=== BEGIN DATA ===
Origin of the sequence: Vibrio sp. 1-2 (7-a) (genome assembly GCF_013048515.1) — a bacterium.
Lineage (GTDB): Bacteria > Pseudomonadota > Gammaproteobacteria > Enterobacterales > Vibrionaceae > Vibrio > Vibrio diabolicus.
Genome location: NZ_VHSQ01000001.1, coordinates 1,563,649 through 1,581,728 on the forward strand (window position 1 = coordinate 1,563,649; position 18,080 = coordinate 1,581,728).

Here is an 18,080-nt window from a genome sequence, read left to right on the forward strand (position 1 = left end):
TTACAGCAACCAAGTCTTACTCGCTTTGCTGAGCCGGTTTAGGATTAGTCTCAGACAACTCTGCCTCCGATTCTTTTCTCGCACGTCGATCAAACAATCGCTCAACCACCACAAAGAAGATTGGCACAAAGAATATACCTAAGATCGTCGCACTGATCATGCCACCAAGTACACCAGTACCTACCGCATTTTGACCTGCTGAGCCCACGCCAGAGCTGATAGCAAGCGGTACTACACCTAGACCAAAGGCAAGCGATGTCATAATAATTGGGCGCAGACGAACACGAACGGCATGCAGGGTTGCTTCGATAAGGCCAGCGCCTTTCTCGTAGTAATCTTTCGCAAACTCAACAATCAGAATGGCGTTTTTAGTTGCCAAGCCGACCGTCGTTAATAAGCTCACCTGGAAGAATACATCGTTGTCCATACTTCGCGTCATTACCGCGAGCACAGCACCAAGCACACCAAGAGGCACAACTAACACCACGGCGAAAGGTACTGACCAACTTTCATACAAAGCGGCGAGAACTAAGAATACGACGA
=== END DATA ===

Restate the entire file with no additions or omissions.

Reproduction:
Origin of the sequence: Vibrio sp. 1-2 (7-a) (genome assembly GCF_013048515.1) — a bacterium.
Lineage (GTDB): Bacteria > Pseudomonadota > Gammaproteobacteria > Enterobacterales > Vibrionaceae > Vibrio > Vibrio diabolicus.
Genome location: NZ_VHSQ01000001.1, coordinates 1,563,649 through 1,581,728 on the forward strand (window position 1 = coordinate 1,563,649; position 18,080 = coordinate 1,581,728).

Here is an 18,080-nt window from a genome sequence, read left to right on the forward strand (position 1 = left end):
TTACAGCAACCAAGTCTTACTCGCTTTGCTGAGCCGGTTTAGGATTAGTCTCAGACAACTCTGCCTCCGATTCTTTTCTCGCACGTCGATCAAACAATCGCTCAACCACCACAAAGAAGATTGGCACAAAGAATATACCTAAGATCGTCGCACTGATCATGCCACCAAGTACACCAGTACCTACCGCATTTTGACCTGCTGAGCCCACGCCAGAGCTGATAGCAAGCGGTACTACACCTAGACCAAAGGCAAGCGATGTCATAATAATTGGGCGCAGACGAACACGAACGGCATGCAGGGTTGCTTCGATAAGGCCAGCGCCTTTCTCGTAGTAATCTTTCGCAAACTCAACAATCAGAATGGCGTTTTTAGTTGCCAAGCCGACCGTCGTTAATAAGCTCACCTGGAAGAATACATCGTTGTCCATACTTCGCGTCATTACCGCGAGCACAGCACCAAGCACACCAAGAGGCACAACTAACACCACGGCGAAAGGTACTGACCAACTTTCATACAAAGCGGCGAGAACTAAGAATACGACGA